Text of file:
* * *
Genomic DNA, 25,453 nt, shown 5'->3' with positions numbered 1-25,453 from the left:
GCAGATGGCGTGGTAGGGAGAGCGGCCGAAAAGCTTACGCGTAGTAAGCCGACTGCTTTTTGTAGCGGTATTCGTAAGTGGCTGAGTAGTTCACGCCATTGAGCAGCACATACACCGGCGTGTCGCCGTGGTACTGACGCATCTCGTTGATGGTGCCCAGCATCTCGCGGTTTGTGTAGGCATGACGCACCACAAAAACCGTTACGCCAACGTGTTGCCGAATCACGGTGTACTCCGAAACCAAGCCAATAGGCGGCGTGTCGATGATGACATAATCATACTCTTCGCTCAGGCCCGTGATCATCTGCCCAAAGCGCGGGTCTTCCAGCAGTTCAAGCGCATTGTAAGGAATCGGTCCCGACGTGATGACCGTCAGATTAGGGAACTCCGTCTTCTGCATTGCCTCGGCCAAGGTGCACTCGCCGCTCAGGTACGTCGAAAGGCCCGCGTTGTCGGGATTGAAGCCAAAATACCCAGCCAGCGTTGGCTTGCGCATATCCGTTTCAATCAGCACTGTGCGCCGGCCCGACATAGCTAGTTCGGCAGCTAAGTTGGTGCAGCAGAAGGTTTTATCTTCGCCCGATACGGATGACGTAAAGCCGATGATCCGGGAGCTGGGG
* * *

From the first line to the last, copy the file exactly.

Genomic DNA, 25,453 nt, shown 5'->3' with positions numbered 1-25,453 from the left:
GCAGATGGCGTGGTAGGGAGAGCGGCCGAAAAGCTTACGCGTAGTAAGCCGACTGCTTTTTGTAGCGGTATTCGTAAGTGGCTGAGTAGTTCACGCCATTGAGCAGCACATACACCGGCGTGTCGCCGTGGTACTGACGCATCTCGTTGATGGTGCCCAGCATCTCGCGGTTTGTGTAGGCATGACGCACCACAAAAACCGTTACGCCAACGTGTTGCCGAATCACGGTGTACTCCGAAACCAAGCCAATAGGCGGCGTGTCGATGATGACATAATCATACTCTTCGCTCAGGCCCGTGATCATCTGCCCAAAGCGCGGGTCTTCCAGCAGTTCAAGCGCATTGTAAGGAATCGGTCCCGACGTGATGACCGTCAGATTAGGGAACTCCGTCTTCTGCATTGCCTCGGCCAAGGTGCACTCGCCGCTCAGGTACGTCGAAAGGCCCGCGTTGTCGGGATTGAAGCCAAAATACCCAGCCAGCGTTGGCTTGCGCATATCCGTTTCAATCAGCACTGTGCGCCGGCCCGACATAGCTAGTTCGGCAGCTAAGTTGGTGCAGCAGAAGGTTTTATCTTCGCCCGATACGGATGACGTAAAGCCGATGATCCGGGAGCTGGGG